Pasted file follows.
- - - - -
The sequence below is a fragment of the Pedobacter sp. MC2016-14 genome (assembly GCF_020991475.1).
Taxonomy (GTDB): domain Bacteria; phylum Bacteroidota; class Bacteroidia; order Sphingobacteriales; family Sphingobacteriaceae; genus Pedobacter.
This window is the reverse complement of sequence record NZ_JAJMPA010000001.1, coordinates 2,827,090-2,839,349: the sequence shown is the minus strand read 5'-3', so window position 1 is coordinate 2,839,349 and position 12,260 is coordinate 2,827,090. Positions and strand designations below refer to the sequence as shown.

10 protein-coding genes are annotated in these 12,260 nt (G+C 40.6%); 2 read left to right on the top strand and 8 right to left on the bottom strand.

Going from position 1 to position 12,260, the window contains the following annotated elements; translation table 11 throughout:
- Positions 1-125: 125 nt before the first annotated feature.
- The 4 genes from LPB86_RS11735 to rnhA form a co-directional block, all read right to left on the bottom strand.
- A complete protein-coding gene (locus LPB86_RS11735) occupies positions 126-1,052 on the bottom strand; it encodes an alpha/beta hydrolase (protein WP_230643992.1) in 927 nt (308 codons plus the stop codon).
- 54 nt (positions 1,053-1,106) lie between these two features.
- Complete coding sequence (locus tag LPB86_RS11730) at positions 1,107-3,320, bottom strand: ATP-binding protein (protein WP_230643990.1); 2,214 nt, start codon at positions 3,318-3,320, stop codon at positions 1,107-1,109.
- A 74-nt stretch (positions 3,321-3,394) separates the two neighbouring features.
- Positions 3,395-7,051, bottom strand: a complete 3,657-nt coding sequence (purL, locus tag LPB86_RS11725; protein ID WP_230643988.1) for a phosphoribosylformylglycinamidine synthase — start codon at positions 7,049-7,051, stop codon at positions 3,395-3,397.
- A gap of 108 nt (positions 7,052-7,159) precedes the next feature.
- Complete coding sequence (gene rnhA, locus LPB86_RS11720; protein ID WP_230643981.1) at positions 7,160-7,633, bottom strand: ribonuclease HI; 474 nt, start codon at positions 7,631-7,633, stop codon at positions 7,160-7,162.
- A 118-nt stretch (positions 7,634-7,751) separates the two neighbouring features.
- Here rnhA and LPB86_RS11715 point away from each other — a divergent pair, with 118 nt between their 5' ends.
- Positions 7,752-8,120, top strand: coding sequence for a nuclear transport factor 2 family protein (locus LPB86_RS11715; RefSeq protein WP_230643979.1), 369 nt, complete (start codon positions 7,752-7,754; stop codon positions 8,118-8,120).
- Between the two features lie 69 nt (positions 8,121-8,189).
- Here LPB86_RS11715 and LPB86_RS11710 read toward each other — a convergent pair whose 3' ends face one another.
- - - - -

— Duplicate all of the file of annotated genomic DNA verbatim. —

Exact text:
The sequence below is a fragment of the Pedobacter sp. MC2016-14 genome (assembly GCF_020991475.1).
Taxonomy (GTDB): domain Bacteria; phylum Bacteroidota; class Bacteroidia; order Sphingobacteriales; family Sphingobacteriaceae; genus Pedobacter.
This window is the reverse complement of sequence record NZ_JAJMPA010000001.1, coordinates 2,827,090-2,839,349: the sequence shown is the minus strand read 5'-3', so window position 1 is coordinate 2,839,349 and position 12,260 is coordinate 2,827,090. Positions and strand designations below refer to the sequence as shown.

10 protein-coding genes are annotated in these 12,260 nt (G+C 40.6%); 2 read left to right on the top strand and 8 right to left on the bottom strand.

Going from position 1 to position 12,260, the window contains the following annotated elements; translation table 11 throughout:
- Positions 1-125: 125 nt before the first annotated feature.
- The 4 genes from LPB86_RS11735 to rnhA form a co-directional block, all read right to left on the bottom strand.
- A complete protein-coding gene (locus LPB86_RS11735) occupies positions 126-1,052 on the bottom strand; it encodes an alpha/beta hydrolase (protein WP_230643992.1) in 927 nt (308 codons plus the stop codon).
- 54 nt (positions 1,053-1,106) lie between these two features.
- Complete coding sequence (locus tag LPB86_RS11730) at positions 1,107-3,320, bottom strand: ATP-binding protein (protein WP_230643990.1); 2,214 nt, start codon at positions 3,318-3,320, stop codon at positions 1,107-1,109.
- A 74-nt stretch (positions 3,321-3,394) separates the two neighbouring features.
- Positions 3,395-7,051, bottom strand: a complete 3,657-nt coding sequence (purL, locus tag LPB86_RS11725; protein ID WP_230643988.1) for a phosphoribosylformylglycinamidine synthase — start codon at positions 7,049-7,051, stop codon at positions 3,395-3,397.
- A gap of 108 nt (positions 7,052-7,159) precedes the next feature.
- Complete coding sequence (gene rnhA, locus LPB86_RS11720; protein ID WP_230643981.1) at positions 7,160-7,633, bottom strand: ribonuclease HI; 474 nt, start codon at positions 7,631-7,633, stop codon at positions 7,160-7,162.
- A 118-nt stretch (positions 7,634-7,751) separates the two neighbouring features.
- Here rnhA and LPB86_RS11715 point away from each other — a divergent pair, with 118 nt between their 5' ends.
- Positions 7,752-8,120, top strand: coding sequence for a nuclear transport factor 2 family protein (locus LPB86_RS11715; RefSeq protein WP_230643979.1), 369 nt, complete (start codon positions 7,752-7,754; stop codon positions 8,118-8,120).
- Between the two features lie 69 nt (positions 8,121-8,189).
- Here LPB86_RS11715 and LPB86_RS11710 read toward each other — a convergent pair whose 3' ends face one another.